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Race Recap: Princess Half Marathon

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It’s funny how putting off one task – one task that other tasks aren’t even dependent on – can throw off your whole schedule. In my case, it was writing this post. I had put it off and avoided it, thinking I could write around it. But my blog hasn’t been the same for a few weeks, and it’s because of this gaping post that had to be written before I could move on and get back to life as usual. Hold on to your hats – there’s lots of pictures.

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On Sunday, February 23rd – one month ago – Tara and I rolled out of our beds at Pop Century to head to the starting line for the 2014 Princess Half Marathon. We were adapting a bit to the time zone, I think, so although I was tired the hour didn’t feel as bone-crushingly early as the previous day for the 10k. Thanks to so many more runners for the half compared to the 10k, the lines were much, much longer. The shuttle line stretched the full length of the main Pop Century building and wrapped back on itself. The port-a-potties at the start had long lines, and we didn’t see the line-less stalls near the corrals like we had for the other races. There were people everywhere. The parking lot where the other races had started couldn’t hold all the runners (somewhere in the vicinty of 24 thousand, they announced) and we were lined up on the road leading through the parks.

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Tara headed off to Corral A and I lined up in H, closer to the front but not right at the start. I was sore from the other races and all our walking (much more than Disneyland according to my Fitbit, even with all the shuttle rides), but I didn’t feel any different than Tinker Bell. I made an effort to stretch, but the corral was packed. So I just bounced in place to get the blood flowing when, starting at 5:30, one corral after another was sent off with fireworks roughly every two minutes.

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Princess Half Marathon course map

The first 5k felt great. I caught up to the 2:45 pace group and stuck with them without issue. They were doing intervals, so I’d surge past them and then they’d catch up. It was a nice little rhythm. At the 1.5-mile mark, we crossed a bridge with kite flyers controlling giant bird kites while “Let’s Go Fly a Kite” played on a loop. Spoiler alert: they were still there later when I made my return trip across the bridge. At around the two-mile mark, I jumped into line for one of my two early photo stops and started to seriously bleed time. These photo spots were barely a quarter mile apart, but notice the difference in light. The lines were long, so the waits were long. And so my troubles began.

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Seriously, people from the first corral were already passing us (it would be mine 9 or so for them) while we waited. We even got to cheer for the female winner! Time was ticking away.

After leaving the heroes, we officially entered the Magic Kingdom. I say “officially” because we wouldn’t see any of the actual park for another two miles. Soooo spread out, Disney World!

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The two miles between the entrance and the park were when I started to have a bit of a tougher run. The course wasn’t terribly interesting – we passed the speedway at Richard Petty Driving Experience, but nothing much was going on. Just lots and lots of pavement. This was also where I started passing photo spots – one with some racecars, and one with the villians.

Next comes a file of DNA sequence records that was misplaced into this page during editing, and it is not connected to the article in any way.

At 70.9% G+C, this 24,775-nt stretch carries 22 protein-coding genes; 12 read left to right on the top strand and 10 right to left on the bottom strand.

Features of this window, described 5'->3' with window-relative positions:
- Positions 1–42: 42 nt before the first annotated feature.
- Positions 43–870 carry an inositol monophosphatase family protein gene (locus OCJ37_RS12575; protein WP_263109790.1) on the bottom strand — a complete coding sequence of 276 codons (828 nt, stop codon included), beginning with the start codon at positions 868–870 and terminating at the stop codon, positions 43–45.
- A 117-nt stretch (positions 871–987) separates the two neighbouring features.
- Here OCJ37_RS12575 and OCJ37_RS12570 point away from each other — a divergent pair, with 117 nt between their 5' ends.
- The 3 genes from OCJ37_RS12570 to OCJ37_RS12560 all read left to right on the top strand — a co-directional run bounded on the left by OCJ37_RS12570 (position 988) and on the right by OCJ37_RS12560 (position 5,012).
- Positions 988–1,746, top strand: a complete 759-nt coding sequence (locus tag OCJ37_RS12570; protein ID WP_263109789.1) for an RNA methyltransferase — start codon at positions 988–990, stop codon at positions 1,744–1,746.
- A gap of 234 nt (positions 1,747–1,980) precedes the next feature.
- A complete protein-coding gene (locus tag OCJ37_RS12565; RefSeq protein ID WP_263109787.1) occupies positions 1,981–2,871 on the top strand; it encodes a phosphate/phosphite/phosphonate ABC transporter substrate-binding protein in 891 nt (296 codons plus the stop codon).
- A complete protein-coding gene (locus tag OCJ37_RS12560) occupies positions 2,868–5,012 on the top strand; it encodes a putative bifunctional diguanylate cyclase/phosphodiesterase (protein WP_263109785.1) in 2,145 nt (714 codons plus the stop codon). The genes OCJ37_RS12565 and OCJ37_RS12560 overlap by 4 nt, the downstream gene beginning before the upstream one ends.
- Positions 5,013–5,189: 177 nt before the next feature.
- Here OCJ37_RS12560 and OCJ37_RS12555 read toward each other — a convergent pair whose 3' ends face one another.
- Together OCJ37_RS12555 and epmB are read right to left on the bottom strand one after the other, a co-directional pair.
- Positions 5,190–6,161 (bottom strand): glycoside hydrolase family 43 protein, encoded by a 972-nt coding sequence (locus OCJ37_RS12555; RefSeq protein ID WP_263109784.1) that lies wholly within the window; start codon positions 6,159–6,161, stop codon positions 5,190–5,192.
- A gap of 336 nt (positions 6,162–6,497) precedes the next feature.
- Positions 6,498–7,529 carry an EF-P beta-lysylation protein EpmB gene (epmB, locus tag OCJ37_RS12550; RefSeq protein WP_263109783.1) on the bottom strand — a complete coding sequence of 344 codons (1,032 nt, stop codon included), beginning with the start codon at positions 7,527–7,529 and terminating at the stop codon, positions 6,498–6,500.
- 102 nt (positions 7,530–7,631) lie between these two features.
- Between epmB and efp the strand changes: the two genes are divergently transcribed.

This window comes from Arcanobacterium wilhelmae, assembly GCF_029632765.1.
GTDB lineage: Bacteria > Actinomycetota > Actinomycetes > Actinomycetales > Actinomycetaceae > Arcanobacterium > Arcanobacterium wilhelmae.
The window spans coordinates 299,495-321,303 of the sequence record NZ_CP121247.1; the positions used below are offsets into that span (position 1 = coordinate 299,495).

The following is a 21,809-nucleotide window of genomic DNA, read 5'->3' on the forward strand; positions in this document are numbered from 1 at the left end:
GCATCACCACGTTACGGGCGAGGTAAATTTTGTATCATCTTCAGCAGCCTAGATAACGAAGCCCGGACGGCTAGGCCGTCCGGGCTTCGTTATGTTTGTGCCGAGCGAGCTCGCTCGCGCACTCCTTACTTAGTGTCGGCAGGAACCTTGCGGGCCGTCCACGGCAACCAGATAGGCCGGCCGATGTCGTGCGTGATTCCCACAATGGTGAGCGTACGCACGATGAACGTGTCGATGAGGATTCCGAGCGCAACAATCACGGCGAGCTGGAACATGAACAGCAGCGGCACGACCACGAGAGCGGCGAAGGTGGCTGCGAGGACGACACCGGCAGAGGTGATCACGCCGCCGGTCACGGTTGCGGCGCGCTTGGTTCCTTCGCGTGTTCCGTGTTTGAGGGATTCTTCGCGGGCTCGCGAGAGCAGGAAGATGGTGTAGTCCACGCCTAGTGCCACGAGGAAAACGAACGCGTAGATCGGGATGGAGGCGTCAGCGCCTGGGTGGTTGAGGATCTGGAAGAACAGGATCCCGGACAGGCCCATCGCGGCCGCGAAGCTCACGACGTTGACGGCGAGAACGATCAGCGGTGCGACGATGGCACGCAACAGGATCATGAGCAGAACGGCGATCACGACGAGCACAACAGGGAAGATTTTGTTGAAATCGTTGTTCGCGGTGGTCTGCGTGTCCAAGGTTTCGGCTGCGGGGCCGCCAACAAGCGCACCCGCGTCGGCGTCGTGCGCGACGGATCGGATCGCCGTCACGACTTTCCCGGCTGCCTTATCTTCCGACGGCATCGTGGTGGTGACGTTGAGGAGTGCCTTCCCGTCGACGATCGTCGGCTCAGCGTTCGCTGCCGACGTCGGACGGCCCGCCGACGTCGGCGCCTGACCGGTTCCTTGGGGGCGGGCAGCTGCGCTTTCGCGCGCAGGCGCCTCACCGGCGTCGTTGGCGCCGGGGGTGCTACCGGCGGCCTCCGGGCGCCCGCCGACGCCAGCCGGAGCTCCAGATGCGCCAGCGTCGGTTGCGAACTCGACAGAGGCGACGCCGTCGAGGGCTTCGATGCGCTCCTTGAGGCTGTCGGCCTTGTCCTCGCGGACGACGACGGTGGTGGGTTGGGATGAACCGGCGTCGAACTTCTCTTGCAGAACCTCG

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But at last I saw Space Mountain in the distance. We passed the Contemporary Resort as we went under the water bridge and then officially made the turn into the Magic Kingdom backlot.

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The course got incredibly crowded here, because everyone knew what was coming next – Cinderella’s Castle. We were about to turn right out of the backlot onto Main Street, where crowds were waiting to cheer us on and where everyone would stop to get a photo. I managed to get a decent shot while I ran before pulling off to a cast member who was taking photos for runners.

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Before reaching the castle, we turned to the right into Tomorrowland and ran past the rides and crew members out cheering. The castle vantage point was still pretty good, so lots of people were stopping for more photos. Congestion, ahoy!

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We turned through Tomorrowland toward Fantasyland (and New Fantasyland – or are they just one big thing now?) and I jumped in an impossibly long line for Mickey and Minnie. The line from the course looked relatively short… until you turned a corner and realized it snaked back toward Be Our Guest before getting back to Mickey and Minnie in front of It’s a Small World. Probably about a twenty-minute wait. Bleeding more time. Since I was dressed as Belle, a generous line friend offered to take my photo in front of Be Our Guest (which is inside Beast’s castle).

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About halfway through my wait, a crew member came around telling everyone that the balloon ladies were about to enter the Magic Kingdom. Everyone promptly flipped out. The balloon ladies start last and keep a constant 16-minute mile pace – the minimum pace for all Disney races. If they pass you, you have a good chance of being removed from the course unless you can pass them again before reaching a sweep point. I stayed in line – which was moving faster thanks to bringing out additional cast members to help with phone cameras – and snagged my photo before sprinting off. But, I was afraid.

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On the back side of the castle, trumpeters were heralding our arrival. And then followed one of the memorable moments that people do this race for – running through Cinderella’s castle. I tried to leave a gap in front of me and positioned myself to the side so I could make sure and get a photo. It was definitely a cool moment, and the balloon ladies were temporarily forgotten.

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All things considered, I was still feeling decent. I was nervous about my time, but I never really thought the balloon ladies would catch me. And I didn’t feel too sore yet – I was actually feeling better than I had during Tinker Bell. But the humidity – 100% for the entirety of the race – was getting to me. I was physically tired and knew my fueling was going to be a problem.